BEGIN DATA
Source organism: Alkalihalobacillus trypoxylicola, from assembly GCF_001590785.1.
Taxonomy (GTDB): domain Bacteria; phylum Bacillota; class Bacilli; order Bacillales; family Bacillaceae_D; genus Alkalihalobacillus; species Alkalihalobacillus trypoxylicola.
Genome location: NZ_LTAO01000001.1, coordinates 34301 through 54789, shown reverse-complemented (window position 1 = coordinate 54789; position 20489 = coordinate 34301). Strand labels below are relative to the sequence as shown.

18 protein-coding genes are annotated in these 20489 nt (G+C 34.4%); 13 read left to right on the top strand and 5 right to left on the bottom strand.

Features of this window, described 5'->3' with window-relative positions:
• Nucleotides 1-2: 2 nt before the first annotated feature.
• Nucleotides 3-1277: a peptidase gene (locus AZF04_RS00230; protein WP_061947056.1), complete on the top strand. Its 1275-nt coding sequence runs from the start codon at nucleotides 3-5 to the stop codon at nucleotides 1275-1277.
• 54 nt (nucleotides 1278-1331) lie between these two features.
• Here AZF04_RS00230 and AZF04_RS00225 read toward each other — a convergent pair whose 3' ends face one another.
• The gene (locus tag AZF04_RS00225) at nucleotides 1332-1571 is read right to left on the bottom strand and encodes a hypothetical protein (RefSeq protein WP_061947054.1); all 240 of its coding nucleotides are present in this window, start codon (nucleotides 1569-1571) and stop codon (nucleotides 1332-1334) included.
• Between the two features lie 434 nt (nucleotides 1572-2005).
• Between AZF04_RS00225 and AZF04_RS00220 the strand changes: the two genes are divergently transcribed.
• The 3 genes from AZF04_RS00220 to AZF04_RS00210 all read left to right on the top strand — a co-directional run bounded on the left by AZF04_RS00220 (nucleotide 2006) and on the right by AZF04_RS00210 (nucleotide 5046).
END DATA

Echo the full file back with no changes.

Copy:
Source organism: Alkalihalobacillus trypoxylicola, from assembly GCF_001590785.1.
Taxonomy (GTDB): domain Bacteria; phylum Bacillota; class Bacilli; order Bacillales; family Bacillaceae_D; genus Alkalihalobacillus; species Alkalihalobacillus trypoxylicola.
Genome location: NZ_LTAO01000001.1, coordinates 34301 through 54789, shown reverse-complemented (window position 1 = coordinate 54789; position 20489 = coordinate 34301). Strand labels below are relative to the sequence as shown.

18 protein-coding genes are annotated in these 20489 nt (G+C 34.4%); 13 read left to right on the top strand and 5 right to left on the bottom strand.

Features of this window, described 5'->3' with window-relative positions:
• Nucleotides 1-2: 2 nt before the first annotated feature.
• Nucleotides 3-1277: a peptidase gene (locus AZF04_RS00230; protein WP_061947056.1), complete on the top strand. Its 1275-nt coding sequence runs from the start codon at nucleotides 3-5 to the stop codon at nucleotides 1275-1277.
• 54 nt (nucleotides 1278-1331) lie between these two features.
• Here AZF04_RS00230 and AZF04_RS00225 read toward each other — a convergent pair whose 3' ends face one another.
• The gene (locus tag AZF04_RS00225) at nucleotides 1332-1571 is read right to left on the bottom strand and encodes a hypothetical protein (RefSeq protein WP_061947054.1); all 240 of its coding nucleotides are present in this window, start codon (nucleotides 1569-1571) and stop codon (nucleotides 1332-1334) included.
• Between the two features lie 434 nt (nucleotides 1572-2005).
• Between AZF04_RS00225 and AZF04_RS00220 the strand changes: the two genes are divergently transcribed.
• The 3 genes from AZF04_RS00220 to AZF04_RS00210 all read left to right on the top strand — a co-directional run bounded on the left by AZF04_RS00220 (nucleotide 2006) and on the right by AZF04_RS00210 (nucleotide 5046).